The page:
We have not put Roland's ceremonious exit into rime and meter; neither do we offer any criticism of a scene in which the death of a national hero stirs no interest or emotion, not even with the help of Gabriel and the cherubim. One is reminded by contrast of Scyld, who fares forth alone in his Viking ship to meet the mystery of death; or of that last scene of human grief and grandeur in Beowulf where a few thanes bury their dead chief on a headland by the gray sea, riding their war steeds around the memorial mound with a chant of sorrow and victory.

The contrast is even more marked in the mass of Norman literature: in romances of the maidens that sink underground in autumn, to reappear as flowers in spring; of Alexander's journey to the bottom of the sea in a crystal barrel, to view the mermaids and monsters; of Guy of Warwick, who slew the giant Colbrant and overthrew all the knights of Europe, just to win a smile from his Felice; of that other hero who had offended his lady by forgetting one of the commandments of love, and who vowed to fill a barrel with his tears, and did it. The Saxons were as serious in speech as in action, and their poetry is a true reflection of their daily life; but the Normans, brave and resourceful as they were in war and statesmanship, turned to literature for amusement, and indulged their lively fancy in fables, satires, garrulous romances, like children reveling in the lore of elves and fairies. As the prattle of a child was the power that awakened Silas Marner from his stupor of despair, so this Norman element of gayety, of exuberant romanticism, was precisely what was needed to rouse the sterner Saxon mind from its gloom and lethargy.

The New Nation

So much, then, the Normans accomplished: they brought nationality into English life, and romance into English literature. Without essentially changing the Saxon spirit they enlarged its thought, aroused its hope, gave it wider horizons. They bound England with their laws, covered it with their feudal institutions, filled it with their ideas and their language; then, as an anticlimax, they disappeared from English history, and their institutions were modified to suit the Saxon temperament. The race conquered in war became in peace the conquerors. The Normans speedily forgot France, and even warred against it. They began to speak English, dropping its cumbersome Teutonic inflections, and adding to it the wealth of their own fine language. They ended by adopting England as their country, and glorifying it above all others. "There is no land in the world," writes a poet of the thirteenth century, "where so many good kings and saints have lived as in the isle of the English. Some were holy martyrs who died cheerfully for God; others had strength or courage like to that of Arthur, Edmund and Cnut."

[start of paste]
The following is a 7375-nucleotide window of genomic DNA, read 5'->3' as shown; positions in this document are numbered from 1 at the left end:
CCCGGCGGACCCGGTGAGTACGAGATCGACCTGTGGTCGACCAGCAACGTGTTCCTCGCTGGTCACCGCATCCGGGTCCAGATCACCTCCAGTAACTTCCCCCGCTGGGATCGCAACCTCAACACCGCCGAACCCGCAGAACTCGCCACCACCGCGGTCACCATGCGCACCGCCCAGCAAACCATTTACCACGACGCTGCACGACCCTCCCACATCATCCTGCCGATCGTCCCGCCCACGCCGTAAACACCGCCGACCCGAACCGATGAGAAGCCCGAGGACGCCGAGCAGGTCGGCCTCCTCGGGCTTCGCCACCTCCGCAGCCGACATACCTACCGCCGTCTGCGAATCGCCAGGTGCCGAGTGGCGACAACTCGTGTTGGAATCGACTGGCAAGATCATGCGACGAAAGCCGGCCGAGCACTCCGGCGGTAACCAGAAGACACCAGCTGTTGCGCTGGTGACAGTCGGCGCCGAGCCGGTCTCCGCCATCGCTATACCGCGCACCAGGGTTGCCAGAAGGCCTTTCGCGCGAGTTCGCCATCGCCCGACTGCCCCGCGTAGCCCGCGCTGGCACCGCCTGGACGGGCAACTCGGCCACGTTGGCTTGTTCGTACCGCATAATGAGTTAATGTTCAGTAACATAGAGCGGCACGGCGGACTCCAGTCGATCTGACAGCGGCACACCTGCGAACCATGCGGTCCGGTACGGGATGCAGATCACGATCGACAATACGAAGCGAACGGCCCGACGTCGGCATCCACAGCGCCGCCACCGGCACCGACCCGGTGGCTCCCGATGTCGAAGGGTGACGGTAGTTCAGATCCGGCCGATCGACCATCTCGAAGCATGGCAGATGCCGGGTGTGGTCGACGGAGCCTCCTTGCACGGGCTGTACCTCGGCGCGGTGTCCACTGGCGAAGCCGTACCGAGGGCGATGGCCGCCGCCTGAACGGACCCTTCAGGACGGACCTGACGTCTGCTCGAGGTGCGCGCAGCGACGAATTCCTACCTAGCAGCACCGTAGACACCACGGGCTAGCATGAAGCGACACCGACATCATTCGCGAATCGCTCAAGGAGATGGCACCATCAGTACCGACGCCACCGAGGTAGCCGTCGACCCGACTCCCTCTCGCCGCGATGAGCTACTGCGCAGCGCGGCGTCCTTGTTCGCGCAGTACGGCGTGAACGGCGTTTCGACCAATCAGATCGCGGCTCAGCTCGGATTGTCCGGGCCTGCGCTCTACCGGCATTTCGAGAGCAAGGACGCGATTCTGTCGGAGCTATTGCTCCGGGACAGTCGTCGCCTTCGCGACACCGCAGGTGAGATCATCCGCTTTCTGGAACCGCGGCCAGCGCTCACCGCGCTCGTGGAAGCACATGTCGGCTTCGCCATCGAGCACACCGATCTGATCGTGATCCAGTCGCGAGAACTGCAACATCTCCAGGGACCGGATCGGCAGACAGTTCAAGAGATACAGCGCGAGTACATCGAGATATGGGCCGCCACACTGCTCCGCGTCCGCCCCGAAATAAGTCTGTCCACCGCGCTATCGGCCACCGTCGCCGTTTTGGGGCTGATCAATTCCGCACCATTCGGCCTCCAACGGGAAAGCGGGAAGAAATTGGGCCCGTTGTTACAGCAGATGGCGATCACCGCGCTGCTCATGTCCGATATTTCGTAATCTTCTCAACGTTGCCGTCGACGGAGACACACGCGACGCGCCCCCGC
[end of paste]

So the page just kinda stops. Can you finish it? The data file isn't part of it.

This poet, who was a Norman monk at Westminster Abbey, wrote about the glories of England in the French language, and celebrated as the national heroes a Celt, a Saxon and a Dane. [Footnote: The significance of this old poem was pointed out by Jusserand, Literary History of the English People, Vol. I, p. 112.]

So in the space of two centuries a new nation had arisen, combining the best elements of the Anglo-Saxon and Norman-French people, with a considerable mixture of Celtic and Danish elements. Out of the union of these races and tongues came modern English life and letters.

Gothic Literature
The poems and epics from the time of Theodoric the Goth

The Age of Chivalry and Romance
The introduction of the metrical romance with its three subjects of love, chivalry and religion

Arabic Literature of the Middle Ages
While Europe languished in the Middle Ages, the Arab speaking world experienced a golden age of lyric poetry (from the 4th to 7th centuries). This period ended with the advent of Islam, as the Koran supplanted poetry and became the central object of study.

Early Scandinavian Literature (850 1350)
Overview of Norse literature (the literature of the Northmen, or Norsemen), It survives mainly in Icelandic writings, for little medieval vernacular literature remains from Norway, Sweden, or Denmark.

Early Eastern European Literature
Discussed are the heroic prose tales of Russia, the epics of Serbia, and the songs of Hungary

Authors Related Articles
Robert Wace
Types of Middle-English Literature
Summary of Beginnings
Henry the Second--1154-1189
England During The Latter Years Of Edward III